A surface active isocyanate reactive material was produced in an identical manner to that set forth in EXAMPLE 1 except that the solvent used was butyl acetate. This material was dispersed in a water/ammonia solution by following the procedure disclosed in column 8, lines 27 to 40 of the previously incorporated U.S. Pat. No. 5,075,370. The butyl acetate was removed by adding the hydroxyfunctional material to water and azeotroping the volatiles. Occasionally, an amount of water equal to the amount of water azeotroped was added back into the mixture. The azeotroping procedure was repeated until all the butyl acetate was removed. The pH of the remainder was 7, so it was not necessary to add additional ammonia solution. The resulting aqueous product had a solids level of 25.8%.

In the manner taught by U.S. Pat. No. 5,075,370, an attempt was made to prepare a curable emulsion by adding the ingredients in the amounts shown below:

______________________________________(1)   Aqueous Product (g)      20.5(2)   Water (g)                3.38(3)   10% Dibutyltin Dilaurate solution in                          0.42 propyleneglycol monomethyl ether acetate(4)   CYTHANE ® 3160 (80% Solids) (g)                          4.0.______________________________________

The above aqueous product and additional water were combined first and, thereafter, the polyisocyanate ingredient and the cure catalyst were added. The NCO/OH equivalent ratio was 1:1 and the level of the non-volatiles was 30 weight %.

An attempt was made to admix the above ingredients by hand-stirring and also by using a high shear air stirrer. Both methods, however, produced a milky-white two phase system with an appreciable amount of grit. When the stirring was stopped, two distinct layers were obtained. Because of the two phase nature of the formulation, it was not possible to make a drawdown thereof.

Comparative Example 2

The water dispersed carboxyfunctional material "G" was prepared by repeating the procedure disclosed in column 8, lines 8 to 40 of the previously incorporated U.S. Pat. No. 5,075,370. The aqueous product obtained in this manner had a solids level of 24.2%.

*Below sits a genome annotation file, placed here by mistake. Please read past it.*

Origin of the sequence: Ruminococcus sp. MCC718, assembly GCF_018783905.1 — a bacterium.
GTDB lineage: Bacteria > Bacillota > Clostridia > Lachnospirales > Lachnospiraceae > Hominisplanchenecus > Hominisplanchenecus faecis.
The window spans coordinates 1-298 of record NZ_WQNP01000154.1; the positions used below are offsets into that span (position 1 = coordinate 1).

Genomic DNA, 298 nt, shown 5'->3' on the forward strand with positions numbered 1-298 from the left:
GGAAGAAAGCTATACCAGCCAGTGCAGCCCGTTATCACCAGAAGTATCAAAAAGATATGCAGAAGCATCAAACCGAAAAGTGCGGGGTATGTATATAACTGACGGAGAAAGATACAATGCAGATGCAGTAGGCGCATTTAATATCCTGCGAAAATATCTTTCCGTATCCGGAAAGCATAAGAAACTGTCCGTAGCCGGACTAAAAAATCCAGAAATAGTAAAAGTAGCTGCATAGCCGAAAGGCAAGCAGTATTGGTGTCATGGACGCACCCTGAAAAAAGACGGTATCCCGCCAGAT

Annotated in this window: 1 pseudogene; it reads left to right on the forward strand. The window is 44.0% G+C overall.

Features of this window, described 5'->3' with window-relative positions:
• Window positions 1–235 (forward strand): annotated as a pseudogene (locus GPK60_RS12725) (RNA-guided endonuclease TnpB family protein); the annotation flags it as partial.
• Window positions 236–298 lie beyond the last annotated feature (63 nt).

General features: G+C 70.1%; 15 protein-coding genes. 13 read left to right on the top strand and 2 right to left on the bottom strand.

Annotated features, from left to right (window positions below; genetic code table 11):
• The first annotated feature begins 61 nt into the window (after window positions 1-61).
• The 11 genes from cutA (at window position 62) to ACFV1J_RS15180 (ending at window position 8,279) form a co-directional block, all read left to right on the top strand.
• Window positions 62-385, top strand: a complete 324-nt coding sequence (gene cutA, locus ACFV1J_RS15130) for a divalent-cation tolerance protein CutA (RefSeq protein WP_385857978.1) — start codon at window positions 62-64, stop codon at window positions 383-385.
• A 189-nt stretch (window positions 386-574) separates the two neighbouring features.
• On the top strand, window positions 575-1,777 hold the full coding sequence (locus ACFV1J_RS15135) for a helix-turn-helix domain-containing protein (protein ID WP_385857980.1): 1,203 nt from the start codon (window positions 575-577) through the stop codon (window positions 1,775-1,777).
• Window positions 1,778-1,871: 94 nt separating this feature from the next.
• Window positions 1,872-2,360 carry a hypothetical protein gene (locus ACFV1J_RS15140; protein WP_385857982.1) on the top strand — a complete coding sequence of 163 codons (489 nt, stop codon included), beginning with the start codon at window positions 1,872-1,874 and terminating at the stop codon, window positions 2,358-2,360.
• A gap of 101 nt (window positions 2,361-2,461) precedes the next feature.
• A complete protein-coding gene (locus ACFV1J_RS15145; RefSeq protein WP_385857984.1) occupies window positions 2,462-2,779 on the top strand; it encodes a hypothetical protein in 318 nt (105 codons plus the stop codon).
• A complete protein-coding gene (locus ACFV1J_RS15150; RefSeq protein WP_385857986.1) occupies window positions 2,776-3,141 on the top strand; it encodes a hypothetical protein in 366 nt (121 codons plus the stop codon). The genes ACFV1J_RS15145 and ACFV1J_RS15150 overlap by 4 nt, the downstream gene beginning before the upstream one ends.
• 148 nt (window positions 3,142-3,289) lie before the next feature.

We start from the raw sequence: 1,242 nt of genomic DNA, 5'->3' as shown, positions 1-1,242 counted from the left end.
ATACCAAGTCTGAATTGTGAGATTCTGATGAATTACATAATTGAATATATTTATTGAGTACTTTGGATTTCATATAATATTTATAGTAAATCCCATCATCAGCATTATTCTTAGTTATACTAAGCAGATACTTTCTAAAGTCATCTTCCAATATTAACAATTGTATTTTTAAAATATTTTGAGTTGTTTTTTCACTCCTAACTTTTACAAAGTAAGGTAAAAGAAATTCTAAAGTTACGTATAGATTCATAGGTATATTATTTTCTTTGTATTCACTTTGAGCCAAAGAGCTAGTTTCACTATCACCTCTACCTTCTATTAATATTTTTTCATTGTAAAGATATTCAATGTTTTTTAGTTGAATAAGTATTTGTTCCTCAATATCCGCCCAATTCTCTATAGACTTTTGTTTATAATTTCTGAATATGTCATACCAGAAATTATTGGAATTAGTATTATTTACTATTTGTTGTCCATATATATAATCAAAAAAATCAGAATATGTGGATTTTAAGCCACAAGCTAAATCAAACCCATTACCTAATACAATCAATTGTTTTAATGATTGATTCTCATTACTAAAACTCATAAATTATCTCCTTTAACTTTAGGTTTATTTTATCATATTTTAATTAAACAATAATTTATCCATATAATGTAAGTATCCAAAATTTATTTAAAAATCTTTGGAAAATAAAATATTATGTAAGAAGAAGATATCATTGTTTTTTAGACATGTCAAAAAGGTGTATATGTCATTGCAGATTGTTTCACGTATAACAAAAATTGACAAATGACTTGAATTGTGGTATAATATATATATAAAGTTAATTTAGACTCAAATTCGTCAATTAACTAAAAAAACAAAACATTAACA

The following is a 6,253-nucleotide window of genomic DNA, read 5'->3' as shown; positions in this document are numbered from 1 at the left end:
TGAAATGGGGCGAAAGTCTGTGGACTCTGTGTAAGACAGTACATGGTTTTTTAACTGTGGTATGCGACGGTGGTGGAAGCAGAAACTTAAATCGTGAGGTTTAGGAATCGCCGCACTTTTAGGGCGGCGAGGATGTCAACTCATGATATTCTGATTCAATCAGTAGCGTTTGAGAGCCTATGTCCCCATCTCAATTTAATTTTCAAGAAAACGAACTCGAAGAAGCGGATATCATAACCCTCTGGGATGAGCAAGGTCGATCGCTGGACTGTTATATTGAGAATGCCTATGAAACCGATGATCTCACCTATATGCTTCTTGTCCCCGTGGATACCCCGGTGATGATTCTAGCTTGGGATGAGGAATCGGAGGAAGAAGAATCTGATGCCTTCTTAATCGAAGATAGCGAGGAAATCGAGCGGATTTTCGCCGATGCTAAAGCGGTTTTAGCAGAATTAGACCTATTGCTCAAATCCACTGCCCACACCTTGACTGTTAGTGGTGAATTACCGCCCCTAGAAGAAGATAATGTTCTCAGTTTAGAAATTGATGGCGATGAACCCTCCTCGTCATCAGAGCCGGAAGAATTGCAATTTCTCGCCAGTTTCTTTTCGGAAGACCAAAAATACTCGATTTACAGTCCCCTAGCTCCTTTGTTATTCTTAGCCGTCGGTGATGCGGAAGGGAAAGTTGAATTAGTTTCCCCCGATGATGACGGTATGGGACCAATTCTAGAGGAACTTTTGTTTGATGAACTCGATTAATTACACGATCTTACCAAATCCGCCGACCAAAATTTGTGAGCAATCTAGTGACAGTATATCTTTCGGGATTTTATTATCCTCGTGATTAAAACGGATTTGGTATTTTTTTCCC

In the manner taught by U.S. Pat. No. 5,075,370, an attempt was made to prepare a curable emulsion by adding the ingredients in the amounts shown below:

______________________________________(1)    Aqueous Product (g)    14.5(2)    Water (g)              3.5(3)    DESMODUR ® N3390 polyisocyanate                         4.0  (50% solids in Solvesso 100) (g)______________________________________

The aqueous product and additional water were combined first and, thereafter, the polyisocyanate ingredient was added. The NCO/OH equivalent ratio was 1:1 and the level of the non-volatiles was 25 weight %.

While the resulting emulsion (EMULSION M) did not gel, it was a non-uniform and unstable emulsion which gave a heavy precipitate on standing 1 to 2 hours at room temperature.

Two drawdowns of Emulsion M were prepared as in Example 1 and cured as set forth in Table 3. Appearance, film properties and resistance properties of the resulting films are summarized in TABLE 3.

              TABLE 3______________________________________PROPERTIES OF FILMS PREPARED ACCORDINGTO US5075370______________________________________Film Thickness (mils)            1.40Film Thickness (mm)            0.025NCO/OH Ratio     1:1COATINGS         N           O______________________________________Cure             9 Days at Room                        30 Min./125° C.            Temp.Film Appearance  Hazy        Hazy            Microblisters                        MicroblistersMEK Rubs (Mar/Remove)            200+        200+Gloss60°       14          420°        3          1______________________________________

As can be seen from the results of Comparative Examples 1 and 2, neither acceptable emulsions nor films could be achieved by following the disclosure of U.S. Pat. No. 5,075,370.

Although the present invention is described with reference to certain preferred embodiments, it is apparent that variations or modifications thereof may be made by those skilled in the art without departing from the scope of this invention as defined by the appended claims.

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Classifications
U.S. Classification524/801, 524/591, 528/82, 528/65, 528/76
International ClassificationC08G18/62, C08J5/18, C08G18/80, C09D175/00, B05D7/24, B05D7/14, C08G18/00, C08G18/08, B01J13/00, C08F2/32
Cooperative ClassificationC08G18/6254, C08G18/0866, C08G18/8022
European ClassificationC08G18/62G6D, C08G18/80B3D4, C08G18/08D2E2